1906 McClure, Phillips &
He was only one among a dozen, who within
the space of a few yards had been brought to a stand by the sound; who knew
what the salute meant, and in their various ways were moved by it. The rumour which had flown through the town
in the morning that the King was about to dissolve his six-months-old
Parliament was true, then! So true that
already in the clubs, from Boodle’s to Brooks’s, men were sending off dispatches,
while the long arms of the semaphore were carrying the news to the
Continent. Persons began to run by
Nine out of ten, as they ran or walked—nay, it might be said more truly, ninety-nine out of a hundred—evinced a joy quite out of the common, and such as no political event of these days produces. One cried, “Hip! Hip! Hip!”; one flung up his cap; one swore gaily. Strangers told one another that it was a good thing, bravely done! And while the whole of that part of the town seemed to be moving towards the Houses, the guns boomed on, proclaiming to all the world that the unexpected had happened; that the Parliament which had passed the People’s Bill by one—a miserable one in the larges House which had ever voted—and having done that, had shelved it by some shift, some subterfuge, was meeting the fate which it deserved.
No man, be it noted, called the measure the Reform Bill, or anything but the Bill, or, affectionately, the People’s Bill. But they called it that repeatedly, and in their enthusiasm, exulted in the fall of its enemies as in a personal gain. And though here and there amid the general turmoil a man of mature age stood aside and scowled on the crowd as it swept vociferating by him, such men were but as straws in a backwater of the stream—powerless to arrest the current, and liable at any moment to be swept within its influence.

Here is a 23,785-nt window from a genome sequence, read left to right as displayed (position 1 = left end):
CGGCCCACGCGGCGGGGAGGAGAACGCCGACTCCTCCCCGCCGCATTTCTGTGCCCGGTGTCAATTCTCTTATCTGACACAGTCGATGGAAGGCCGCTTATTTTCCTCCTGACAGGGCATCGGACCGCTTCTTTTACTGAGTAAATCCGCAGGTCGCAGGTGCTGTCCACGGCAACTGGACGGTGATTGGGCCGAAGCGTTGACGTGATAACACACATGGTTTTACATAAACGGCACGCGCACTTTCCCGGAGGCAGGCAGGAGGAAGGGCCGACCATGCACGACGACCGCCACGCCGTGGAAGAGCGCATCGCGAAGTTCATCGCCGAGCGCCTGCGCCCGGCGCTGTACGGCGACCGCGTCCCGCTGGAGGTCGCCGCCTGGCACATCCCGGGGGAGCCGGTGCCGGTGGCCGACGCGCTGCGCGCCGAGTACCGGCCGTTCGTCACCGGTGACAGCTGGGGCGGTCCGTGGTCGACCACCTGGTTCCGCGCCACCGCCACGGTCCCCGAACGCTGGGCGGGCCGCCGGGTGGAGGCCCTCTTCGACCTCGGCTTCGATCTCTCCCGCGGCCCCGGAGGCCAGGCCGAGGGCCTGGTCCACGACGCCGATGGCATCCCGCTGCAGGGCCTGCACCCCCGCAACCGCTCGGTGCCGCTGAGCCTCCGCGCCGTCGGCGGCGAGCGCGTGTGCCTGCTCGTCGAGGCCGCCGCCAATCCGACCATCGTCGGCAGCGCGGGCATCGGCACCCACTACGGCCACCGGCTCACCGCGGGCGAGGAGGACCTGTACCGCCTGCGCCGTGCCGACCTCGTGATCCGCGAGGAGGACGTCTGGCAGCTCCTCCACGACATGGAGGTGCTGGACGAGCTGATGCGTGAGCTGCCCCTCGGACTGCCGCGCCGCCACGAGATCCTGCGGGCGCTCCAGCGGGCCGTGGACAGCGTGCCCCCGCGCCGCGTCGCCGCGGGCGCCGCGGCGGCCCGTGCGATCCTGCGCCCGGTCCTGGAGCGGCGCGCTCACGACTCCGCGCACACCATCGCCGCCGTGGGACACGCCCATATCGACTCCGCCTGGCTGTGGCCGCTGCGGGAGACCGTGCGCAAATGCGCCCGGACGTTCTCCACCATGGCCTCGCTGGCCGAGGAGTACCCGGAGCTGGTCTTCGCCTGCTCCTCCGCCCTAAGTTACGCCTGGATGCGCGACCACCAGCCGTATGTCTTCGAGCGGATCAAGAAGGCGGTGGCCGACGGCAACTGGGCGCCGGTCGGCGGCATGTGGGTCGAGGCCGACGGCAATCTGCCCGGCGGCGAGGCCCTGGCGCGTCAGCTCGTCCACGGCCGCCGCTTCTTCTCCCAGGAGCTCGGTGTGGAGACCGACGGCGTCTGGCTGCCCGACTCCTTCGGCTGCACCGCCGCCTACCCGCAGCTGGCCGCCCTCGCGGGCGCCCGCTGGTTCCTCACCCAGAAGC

That generation had seen many a coach
start laurel-clad from
Hurrah for Mr. Brougham!
Hurrah for Gaffer Grey!
Hurrah for Lord John!
Hurrah, in a word, for the Ministry, hurrah for the Whigs! And above all, three cheers for the King, who had stood by Lord Grey and dissolved this niggling, hypocritical Parliament of landowners.
Meanwhile the young man who had been described resumed his course; but slowly, and without betraying by any marked sign that he shared the general feeling. Still he walked with his head a little higher than before; he seemed to sniff the battle; and there was a light in his eyes as if he saw a wider arena before him. “It is true, then,” he muttered. “And for to-day I shall have my errand for my pains. He will have other fish to fry, and will not see me. But what of that! Another day will do as well.”